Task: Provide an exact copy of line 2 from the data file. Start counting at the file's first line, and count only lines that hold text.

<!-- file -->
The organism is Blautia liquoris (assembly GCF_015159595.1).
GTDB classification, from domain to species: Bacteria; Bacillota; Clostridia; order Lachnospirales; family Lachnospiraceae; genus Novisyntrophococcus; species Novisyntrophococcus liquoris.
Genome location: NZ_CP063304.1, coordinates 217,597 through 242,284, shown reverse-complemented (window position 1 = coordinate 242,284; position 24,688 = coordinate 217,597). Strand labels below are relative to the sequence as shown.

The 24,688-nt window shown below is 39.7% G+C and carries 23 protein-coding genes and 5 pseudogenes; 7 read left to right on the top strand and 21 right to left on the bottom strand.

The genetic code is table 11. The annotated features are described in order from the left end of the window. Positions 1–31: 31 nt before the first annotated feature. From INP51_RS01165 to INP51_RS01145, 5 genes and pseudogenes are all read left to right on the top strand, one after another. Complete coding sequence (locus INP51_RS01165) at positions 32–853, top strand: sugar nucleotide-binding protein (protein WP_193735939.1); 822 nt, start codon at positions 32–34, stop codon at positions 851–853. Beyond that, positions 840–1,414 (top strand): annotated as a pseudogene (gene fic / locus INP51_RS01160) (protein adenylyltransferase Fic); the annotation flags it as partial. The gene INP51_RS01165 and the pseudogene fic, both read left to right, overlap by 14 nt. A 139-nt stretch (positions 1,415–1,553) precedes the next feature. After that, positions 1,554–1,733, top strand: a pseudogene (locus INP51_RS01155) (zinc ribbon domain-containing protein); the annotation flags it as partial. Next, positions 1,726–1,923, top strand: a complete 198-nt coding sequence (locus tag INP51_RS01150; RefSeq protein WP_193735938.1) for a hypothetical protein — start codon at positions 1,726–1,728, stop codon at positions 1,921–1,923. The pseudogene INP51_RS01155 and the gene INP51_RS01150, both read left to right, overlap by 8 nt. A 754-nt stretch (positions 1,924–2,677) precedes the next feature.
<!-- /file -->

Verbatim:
GTDB classification, from domain to species: Bacteria; Bacillota; Clostridia; order Lachnospirales; family Lachnospiraceae; genus Novisyntrophococcus; species Novisyntrophococcus liquoris.